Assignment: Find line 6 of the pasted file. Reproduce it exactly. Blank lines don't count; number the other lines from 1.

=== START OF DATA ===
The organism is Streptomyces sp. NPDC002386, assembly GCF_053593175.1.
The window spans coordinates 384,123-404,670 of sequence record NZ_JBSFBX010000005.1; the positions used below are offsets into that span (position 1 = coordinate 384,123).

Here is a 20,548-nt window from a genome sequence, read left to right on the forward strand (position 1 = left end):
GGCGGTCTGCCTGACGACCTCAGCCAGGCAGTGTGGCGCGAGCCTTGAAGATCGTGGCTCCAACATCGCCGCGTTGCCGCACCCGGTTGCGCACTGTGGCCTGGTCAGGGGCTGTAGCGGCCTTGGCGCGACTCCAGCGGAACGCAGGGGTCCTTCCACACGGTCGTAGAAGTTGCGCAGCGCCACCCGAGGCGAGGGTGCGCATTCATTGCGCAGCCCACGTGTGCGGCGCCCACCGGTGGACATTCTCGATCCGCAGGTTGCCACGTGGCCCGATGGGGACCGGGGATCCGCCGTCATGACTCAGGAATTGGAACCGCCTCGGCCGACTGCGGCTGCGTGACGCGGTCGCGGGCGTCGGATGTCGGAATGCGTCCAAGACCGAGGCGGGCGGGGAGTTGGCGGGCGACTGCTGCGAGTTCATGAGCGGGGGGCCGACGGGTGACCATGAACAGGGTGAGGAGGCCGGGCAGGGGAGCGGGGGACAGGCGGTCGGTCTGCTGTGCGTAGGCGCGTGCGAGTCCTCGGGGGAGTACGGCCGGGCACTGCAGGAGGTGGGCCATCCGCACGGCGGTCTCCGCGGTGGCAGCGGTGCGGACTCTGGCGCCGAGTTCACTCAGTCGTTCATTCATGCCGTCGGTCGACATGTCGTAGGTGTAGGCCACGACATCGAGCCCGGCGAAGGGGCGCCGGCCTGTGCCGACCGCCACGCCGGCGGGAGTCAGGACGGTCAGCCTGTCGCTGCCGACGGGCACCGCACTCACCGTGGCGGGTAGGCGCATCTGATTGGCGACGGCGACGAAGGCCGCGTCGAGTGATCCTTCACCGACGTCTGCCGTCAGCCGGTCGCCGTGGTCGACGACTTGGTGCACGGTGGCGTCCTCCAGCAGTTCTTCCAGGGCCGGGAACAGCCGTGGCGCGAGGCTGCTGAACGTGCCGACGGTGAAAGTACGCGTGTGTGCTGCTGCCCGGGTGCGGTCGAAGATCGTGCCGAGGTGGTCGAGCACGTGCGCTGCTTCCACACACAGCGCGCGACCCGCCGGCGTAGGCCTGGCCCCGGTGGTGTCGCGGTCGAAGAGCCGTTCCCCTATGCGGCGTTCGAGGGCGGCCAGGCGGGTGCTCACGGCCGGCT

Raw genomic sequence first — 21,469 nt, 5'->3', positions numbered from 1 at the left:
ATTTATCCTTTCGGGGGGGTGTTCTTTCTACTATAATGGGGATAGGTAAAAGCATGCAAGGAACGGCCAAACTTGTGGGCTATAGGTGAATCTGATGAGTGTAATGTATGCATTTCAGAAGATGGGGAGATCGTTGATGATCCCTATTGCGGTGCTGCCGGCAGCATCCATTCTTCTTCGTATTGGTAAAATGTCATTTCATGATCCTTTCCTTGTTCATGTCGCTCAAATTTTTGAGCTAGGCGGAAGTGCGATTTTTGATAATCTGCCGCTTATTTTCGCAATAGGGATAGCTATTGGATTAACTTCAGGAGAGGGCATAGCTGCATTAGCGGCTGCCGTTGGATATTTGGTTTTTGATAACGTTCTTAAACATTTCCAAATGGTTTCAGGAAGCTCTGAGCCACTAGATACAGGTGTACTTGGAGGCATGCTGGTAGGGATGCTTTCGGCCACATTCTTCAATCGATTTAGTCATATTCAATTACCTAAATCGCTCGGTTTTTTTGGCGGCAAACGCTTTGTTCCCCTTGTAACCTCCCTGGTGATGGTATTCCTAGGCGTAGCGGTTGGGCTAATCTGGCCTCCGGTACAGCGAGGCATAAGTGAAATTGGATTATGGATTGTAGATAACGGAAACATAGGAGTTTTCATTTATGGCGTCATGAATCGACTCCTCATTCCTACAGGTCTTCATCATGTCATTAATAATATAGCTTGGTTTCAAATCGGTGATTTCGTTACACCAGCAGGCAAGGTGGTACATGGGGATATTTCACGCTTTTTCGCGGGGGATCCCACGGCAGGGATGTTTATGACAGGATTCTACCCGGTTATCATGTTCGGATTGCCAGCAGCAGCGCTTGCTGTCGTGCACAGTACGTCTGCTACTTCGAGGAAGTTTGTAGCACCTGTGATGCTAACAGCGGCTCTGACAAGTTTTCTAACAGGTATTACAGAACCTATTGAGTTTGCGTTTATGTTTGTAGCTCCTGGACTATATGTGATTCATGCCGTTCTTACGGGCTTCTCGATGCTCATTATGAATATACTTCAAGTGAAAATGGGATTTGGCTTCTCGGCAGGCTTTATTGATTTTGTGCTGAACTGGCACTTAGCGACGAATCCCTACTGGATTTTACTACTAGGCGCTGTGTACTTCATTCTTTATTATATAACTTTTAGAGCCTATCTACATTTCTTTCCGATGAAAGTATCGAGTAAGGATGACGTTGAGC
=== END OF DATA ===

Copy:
ATTTATCCTTTCGGGGGGGTGTTCTTTCTACTATAATGGGGATAGGTAAAAGCATGCAAGGAACGGCCAAACTTGTGGGCTATAGGTGAATCTGATGAGTGTAATGTATGCATTTCAGAAGATGGGGAGATCGTTGATGATCCCTATTGCGGTGCTGCCGGCAGCATCCATTCTTCTTCGTATTGGTAAAATGTCATTTCATGATCCTTTCCTTGTTCATGTCGCTCAAATTTTTGAGCTAGGCGGAAGTGCGATTTTTGATAATCTGCCGCTTATTTTCGCAATAGGGATAGCTATTGGATTAACTTCAGGAGAGGGCATAGCTGCATTAGCGGCTGCCGTTGGATATTTGGTTTTTGATAACGTTCTTAAACATTTCCAAATGGTTTCAGGAAGCTCTGAGCCACTAGATACAGGTGTACTTGGAGGCATGCTGGTAGGGATGCTTTCGGCCACATTCTTCAATCGATTTAGTCATATTCAATTACCTAAATCGCTCGGTTTTTTTGGCGGCAAACGCTTTGTTCCCCTTGTAACCTCCCTGGTGATGGTATTCCTAGGCGTAGCGGTTGGGCTAATCTGGCCTCCGGTACAGCGAGGCATAAGTGAAATTGGATTATGGATTGTAGATAACGGAAACATAGGAGTTTTCATTTATGGCGTCATGAATCGACTCCTCATTCCTACAGGTCTTCATCATGTCATTAATAATATAGCTTGGTTTCAAATCGGTGATTTCGTTACACCAGCAGGCAAGGTGGTACATGGGGATATTTCACGCTTTTTCGCGGGGGATCCCACGGCAGGGATGTTTATGACAGGATTCTACCCGGTTATCATGTTCGGATTGCCAGCAGCAGCGCTTGCTGTCGTGCACAGTACGTCTGCTACTTCGAGGAAGTTTGTAGCACCTGTGATGCTAACAGCGGCTCTGACAAGTTTTCTAACAGGTATTACAGAACCTATTGAGTTTGCGTTTATGTTTGTAGCTCCTGGACTATATGTGATTCATGCCGTTCTTACGGGCTTCTCGATGCTCATTATGAATATACTTCAAGTGAAAATGGGATTTGGCTTCTCGGCAGGCTTTATTGATTTTGTGCTGAACTGGCACTTAGCGACGAATCCCTACTGGATTTTACTACTAGGCGCTGTGTACTTCATTCTTTATTATATAACTTTTAGAGCCTATCTACATTTCTTTCCGATGAAAGTATCGAGTAAGGATGACGTTGAGC